The issue about the agitation for the free and sovereign state of the Republic of Biafra continues to linger. While some Nigerians throw their support behind the idea, some others do not buy into it. Dele Agekameh, in his column for The Nation, traces back to when the agitation was born, saying that, despite the many problems plaguing the country, secession is not the panacea.
In the last few weeks, the country has been under severe threat by those agitating for the sovereign state of Biafra. For years, the arrowhead of the agitation has been the Movement for the Actualisation of the Sovereign State of Biafra otherwise known as MASSOB. This current struggle is, however, being amplified by the Indigenous Peoples of Biafra (IPOB) led by one Nnamdi Kanu, the founder of the propaganda Radio Biafra.
The operations of the Biafra agitators
The group keyed into the various paraphernalia and insignia which MASSOB had already put in place for the Biafran course. These include, vehicle plate number bearing United States of Biafra, drivers and vehicle licenses, tax receipt, international passport and currency, which they claim, to have deposited at the World Bank. Obviously, as these items are things that make a people a nation, it shows the people’s desire to stay on their own.
There is no doubt that MASSOB and IPOB form a secessionist movement with the aim of securing the resurgence of the defunct state of Biafra from Nigeria. This is underscored by the sight of thousands of able-bodied young men and women marching endlessly on the streets in Asaba, Delta state and other parts of the South-east geo-political region of the country in recent time. Their zealousness and display of enthusiasm under the scorching sun, is a signal that the MASSOB/IPOB message is fast gaining ground.
Tracing Biafra agitation to pre-civil war coups
Of course, the story of Biafra did not start today. It has a long history behind it. The entrance of the military into the nation’s political space through the instrumentality of the bloody coup d’etat of January 15, 1966, greatly distorted Nigeria’s political equilibrium. That coup, which was led by Major Chukwuma Kaduna Nzeogwu and his group of three or four other comrades-in-arms who were also Majors, overthrew the legitimate government of the late Sir Abubakar Tafawa Balewa, the-then prime minister of Nigeria.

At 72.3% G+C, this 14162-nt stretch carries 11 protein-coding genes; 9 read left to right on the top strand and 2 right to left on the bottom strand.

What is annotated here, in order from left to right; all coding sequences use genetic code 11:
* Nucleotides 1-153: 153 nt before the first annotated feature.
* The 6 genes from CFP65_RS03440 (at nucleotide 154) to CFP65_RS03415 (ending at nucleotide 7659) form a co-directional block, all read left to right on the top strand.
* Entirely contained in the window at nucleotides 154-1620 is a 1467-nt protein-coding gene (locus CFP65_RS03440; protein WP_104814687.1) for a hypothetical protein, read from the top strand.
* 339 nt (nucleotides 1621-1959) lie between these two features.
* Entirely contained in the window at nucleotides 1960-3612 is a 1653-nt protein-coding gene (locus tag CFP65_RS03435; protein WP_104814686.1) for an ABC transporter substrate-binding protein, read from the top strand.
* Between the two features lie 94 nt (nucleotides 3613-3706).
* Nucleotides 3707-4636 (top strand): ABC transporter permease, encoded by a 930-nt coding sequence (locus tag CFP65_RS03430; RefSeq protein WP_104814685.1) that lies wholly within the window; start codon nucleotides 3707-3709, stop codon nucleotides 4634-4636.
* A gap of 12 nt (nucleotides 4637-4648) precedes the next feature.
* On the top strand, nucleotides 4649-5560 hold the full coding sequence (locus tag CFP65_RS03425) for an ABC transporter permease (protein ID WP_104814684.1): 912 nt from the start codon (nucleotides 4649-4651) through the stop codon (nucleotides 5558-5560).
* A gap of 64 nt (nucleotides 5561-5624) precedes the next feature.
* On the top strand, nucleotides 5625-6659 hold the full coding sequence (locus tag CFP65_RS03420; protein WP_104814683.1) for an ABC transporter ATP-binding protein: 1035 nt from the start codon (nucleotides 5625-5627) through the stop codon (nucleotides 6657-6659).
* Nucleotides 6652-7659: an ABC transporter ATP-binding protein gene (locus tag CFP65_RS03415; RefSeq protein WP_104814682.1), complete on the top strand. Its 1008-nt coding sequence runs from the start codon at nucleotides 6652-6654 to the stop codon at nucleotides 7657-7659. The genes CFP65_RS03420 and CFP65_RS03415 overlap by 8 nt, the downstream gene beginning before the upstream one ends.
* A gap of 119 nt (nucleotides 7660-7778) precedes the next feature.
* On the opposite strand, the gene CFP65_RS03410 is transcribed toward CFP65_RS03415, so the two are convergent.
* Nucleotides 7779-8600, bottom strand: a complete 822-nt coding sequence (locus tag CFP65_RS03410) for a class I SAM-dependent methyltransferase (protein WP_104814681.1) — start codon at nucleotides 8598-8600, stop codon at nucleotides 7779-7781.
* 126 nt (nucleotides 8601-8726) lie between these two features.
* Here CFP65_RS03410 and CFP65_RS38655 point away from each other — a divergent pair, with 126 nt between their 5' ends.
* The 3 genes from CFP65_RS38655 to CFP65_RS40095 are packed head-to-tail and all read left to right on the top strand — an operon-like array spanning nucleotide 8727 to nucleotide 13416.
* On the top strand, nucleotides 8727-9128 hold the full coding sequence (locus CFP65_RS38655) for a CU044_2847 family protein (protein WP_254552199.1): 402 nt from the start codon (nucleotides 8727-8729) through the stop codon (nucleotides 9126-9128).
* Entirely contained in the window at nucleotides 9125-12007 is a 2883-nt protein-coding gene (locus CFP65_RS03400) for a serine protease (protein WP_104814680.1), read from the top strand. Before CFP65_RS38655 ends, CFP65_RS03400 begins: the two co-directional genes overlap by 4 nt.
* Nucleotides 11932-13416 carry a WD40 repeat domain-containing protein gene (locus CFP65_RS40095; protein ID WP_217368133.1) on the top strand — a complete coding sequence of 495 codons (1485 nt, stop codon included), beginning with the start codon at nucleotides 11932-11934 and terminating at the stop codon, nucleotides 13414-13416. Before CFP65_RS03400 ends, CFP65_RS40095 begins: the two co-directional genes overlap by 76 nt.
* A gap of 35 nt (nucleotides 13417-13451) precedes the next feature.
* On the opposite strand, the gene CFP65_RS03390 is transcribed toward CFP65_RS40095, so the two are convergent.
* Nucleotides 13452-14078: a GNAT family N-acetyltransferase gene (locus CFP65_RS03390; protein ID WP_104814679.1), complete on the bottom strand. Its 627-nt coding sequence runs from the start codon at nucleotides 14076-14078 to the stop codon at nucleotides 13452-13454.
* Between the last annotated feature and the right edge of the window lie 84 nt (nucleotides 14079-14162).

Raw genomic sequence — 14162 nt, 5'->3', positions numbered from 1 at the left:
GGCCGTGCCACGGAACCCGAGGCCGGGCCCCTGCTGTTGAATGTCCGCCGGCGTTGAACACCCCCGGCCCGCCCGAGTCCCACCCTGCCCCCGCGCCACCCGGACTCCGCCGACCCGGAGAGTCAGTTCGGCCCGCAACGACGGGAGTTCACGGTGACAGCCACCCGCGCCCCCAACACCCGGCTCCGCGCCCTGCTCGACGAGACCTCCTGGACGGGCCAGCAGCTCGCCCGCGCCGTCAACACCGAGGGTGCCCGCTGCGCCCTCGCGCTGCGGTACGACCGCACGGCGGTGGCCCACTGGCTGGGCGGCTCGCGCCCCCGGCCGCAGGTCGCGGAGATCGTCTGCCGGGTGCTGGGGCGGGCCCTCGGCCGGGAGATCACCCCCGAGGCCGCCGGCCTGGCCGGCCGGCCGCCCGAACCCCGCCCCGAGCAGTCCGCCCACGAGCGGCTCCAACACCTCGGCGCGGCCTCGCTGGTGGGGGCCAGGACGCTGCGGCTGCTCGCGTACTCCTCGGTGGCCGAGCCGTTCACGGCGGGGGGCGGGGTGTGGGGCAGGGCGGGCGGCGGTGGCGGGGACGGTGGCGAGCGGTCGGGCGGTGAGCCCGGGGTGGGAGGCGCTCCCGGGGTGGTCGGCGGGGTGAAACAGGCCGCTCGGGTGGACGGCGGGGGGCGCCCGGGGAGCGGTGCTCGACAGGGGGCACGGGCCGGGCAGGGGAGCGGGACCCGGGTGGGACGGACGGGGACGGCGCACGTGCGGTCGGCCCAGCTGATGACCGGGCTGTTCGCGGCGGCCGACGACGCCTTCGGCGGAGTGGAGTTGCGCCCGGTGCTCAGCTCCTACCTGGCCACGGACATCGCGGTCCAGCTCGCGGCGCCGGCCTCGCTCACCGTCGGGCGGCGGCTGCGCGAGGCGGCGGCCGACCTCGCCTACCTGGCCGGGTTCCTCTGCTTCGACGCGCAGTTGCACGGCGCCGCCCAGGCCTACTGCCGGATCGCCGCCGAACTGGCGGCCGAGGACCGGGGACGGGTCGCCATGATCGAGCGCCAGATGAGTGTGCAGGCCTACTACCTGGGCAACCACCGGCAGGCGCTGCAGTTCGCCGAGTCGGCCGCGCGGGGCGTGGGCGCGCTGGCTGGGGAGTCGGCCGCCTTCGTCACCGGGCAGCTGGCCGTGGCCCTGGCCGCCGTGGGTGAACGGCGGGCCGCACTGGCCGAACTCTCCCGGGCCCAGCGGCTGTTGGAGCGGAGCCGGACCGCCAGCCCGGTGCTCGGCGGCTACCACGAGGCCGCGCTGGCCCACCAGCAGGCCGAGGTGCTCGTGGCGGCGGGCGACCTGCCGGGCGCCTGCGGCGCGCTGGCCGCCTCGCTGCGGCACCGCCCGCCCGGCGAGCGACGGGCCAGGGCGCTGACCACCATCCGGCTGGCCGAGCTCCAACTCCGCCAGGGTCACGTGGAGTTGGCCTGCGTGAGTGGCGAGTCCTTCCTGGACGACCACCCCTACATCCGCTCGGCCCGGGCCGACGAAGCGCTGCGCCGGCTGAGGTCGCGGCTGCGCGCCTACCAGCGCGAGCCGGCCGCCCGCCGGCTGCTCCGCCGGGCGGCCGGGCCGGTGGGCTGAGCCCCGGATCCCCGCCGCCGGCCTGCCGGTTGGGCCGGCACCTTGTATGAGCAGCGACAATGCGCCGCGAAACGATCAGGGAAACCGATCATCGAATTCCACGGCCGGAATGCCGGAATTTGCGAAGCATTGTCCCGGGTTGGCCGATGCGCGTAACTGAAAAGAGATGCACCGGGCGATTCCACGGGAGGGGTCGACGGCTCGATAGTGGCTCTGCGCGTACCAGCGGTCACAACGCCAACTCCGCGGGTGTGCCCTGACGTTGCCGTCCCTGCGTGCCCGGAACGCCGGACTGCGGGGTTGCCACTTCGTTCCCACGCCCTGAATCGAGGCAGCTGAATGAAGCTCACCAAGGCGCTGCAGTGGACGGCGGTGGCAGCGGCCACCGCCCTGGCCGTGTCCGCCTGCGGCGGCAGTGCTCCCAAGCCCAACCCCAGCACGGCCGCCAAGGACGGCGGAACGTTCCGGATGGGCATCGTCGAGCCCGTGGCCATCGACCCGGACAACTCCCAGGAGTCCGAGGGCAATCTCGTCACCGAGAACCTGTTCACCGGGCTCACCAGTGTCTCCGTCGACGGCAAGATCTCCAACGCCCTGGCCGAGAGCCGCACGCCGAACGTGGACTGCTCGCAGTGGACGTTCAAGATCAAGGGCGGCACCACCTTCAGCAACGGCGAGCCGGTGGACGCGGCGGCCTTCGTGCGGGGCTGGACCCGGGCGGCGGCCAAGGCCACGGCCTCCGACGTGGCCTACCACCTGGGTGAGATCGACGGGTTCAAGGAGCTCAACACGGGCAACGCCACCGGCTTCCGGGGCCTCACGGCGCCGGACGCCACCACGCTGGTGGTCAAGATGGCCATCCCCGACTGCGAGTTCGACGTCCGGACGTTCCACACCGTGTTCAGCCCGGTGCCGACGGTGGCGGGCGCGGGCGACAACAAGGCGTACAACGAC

That episode also threw up the late General Johnson Thomas Umunakwe Aguiyi–Ironsi as Nigeria’s head of state and commander-in–chief of the armed forces of the federation. As soon as he assumed power, Ironsi sent all the politicians scampering for safety when he abolished the federal structure and regional governments through the promulgation of the Unification Decree 34 of May 1966.
But the events of January 1966 did not go down well with another group of middle-level army officers who read meanings to the massacre that attended the coup. Their main grudge was that the coup appeared to be sectional in that it was mostly senior political figures from a section of the country that were victims. So, like a movie scene, barely six months later, there was a counter–coup which was more or less, a reprisal for the earlier bloodbath witnessed in the country. That counter-coup ushered in Yakubu Gowon, then a young, good-looking army officer of the rank of a Lieutenant – Colonel.
The emerging military regimes provoked agitations for a national dialogue. Prominent among the demands of the agitators were the creation of additional states borne out of perceived abnormal imbalance in the federal structure; the nature and form of association among the country’s diverse ethnic groups; the composition of the leadership at the centre as well as the issue of secession which was gaining currency at that time. There were also such issues as the need for an acceptable formula for equitable revenue allocation, resource control and many others.
The 1967 declaration of Biafra Republic
These problems, which still exist today, have been a serious threat to the continued existence of Nigeria. To douse the raging controversy then, the government of Gowon repealed Decree 34, reverted to the federal system of government and restored the regional governments. Furthermore, on September 12, 1966, an ad hoc conference aimed at arresting the agitations and preserving the sanctity of the country as a nation opened in Lagos. The conference revealed that the country had drifted apart and was on the brink of total disintegration.
However, renewed killings in the northern part of the country as well as retaliatory actions in the southern part later threw a spanner in the works of finding amicable solution to the problems plaguing the nation. In other words, even though the four existing regions had made submissions to the conference, the escalation of the crisis prevented the leaders from arriving at an acceptable strategy to keep Nigeria together.
By this time, the animosity between Gowon, the head of state, and Chukwuemeka Odumegu-Ojukwu, a Lieutenant-Colonel and governor of the Eastern Region, became more pronounced. This surely affected the relationship between the Federal Government and the government of the Eastern Region as the two leaders vehemently disagreed on the real issues that threw spanners in the outcome of the September 1966 Constitutional Conference.
The simmering crisis led to the attempt of the late General Joe Ankrah, who was the-then Ghana’s head of state, to reconcile the two leaders at a conference held at the Botanical Gardens’ town of Aburi, in the Eastern Region of south Ghana, between January 4 and 5, 1967. Even at that, the Aburi Accord reached by the two leaders was only observed in its breach. This eventually snowballed into the 30-month Civil War when the Eastern Regional Consultative Assembly mandated Ojukwu to declare the “Republic of Biafra”.